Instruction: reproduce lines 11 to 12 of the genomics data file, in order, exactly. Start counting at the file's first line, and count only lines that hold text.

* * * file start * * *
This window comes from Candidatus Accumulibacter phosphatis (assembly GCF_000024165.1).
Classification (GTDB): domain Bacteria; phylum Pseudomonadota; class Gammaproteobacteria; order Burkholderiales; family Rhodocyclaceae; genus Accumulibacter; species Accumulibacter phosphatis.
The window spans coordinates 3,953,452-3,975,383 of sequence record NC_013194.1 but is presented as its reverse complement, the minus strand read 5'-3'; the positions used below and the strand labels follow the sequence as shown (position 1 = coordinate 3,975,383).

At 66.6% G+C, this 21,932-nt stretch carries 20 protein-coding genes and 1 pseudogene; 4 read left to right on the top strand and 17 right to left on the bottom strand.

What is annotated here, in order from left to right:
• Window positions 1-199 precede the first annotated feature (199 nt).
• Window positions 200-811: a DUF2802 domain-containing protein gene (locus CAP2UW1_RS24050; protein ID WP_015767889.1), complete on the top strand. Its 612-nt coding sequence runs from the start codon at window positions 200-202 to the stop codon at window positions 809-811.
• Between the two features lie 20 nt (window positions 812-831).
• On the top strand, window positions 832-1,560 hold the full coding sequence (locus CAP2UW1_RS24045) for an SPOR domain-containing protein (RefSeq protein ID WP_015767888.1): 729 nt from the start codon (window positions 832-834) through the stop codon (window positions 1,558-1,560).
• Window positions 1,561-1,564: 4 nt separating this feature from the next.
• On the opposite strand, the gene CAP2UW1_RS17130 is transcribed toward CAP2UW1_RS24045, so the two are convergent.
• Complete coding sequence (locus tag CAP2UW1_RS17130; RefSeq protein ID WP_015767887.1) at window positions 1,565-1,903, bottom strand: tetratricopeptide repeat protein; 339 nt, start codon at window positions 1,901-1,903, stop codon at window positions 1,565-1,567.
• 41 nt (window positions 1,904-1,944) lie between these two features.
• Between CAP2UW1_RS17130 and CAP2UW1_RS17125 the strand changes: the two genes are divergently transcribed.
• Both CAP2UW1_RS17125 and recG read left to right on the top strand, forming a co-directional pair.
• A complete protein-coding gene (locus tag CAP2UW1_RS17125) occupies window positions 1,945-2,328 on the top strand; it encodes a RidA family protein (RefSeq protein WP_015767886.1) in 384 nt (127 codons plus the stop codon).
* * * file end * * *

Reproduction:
• On the opposite strand, the gene CAP2UW1_RS17130 is transcribed toward CAP2UW1_RS24045, so the two are convergent.
• Complete coding sequence (locus tag CAP2UW1_RS17130; RefSeq protein ID WP_015767887.1) at window positions 1,565-1,903, bottom strand: tetratricopeptide repeat protein; 339 nt, start codon at window positions 1,901-1,903, stop codon at window positions 1,565-1,567.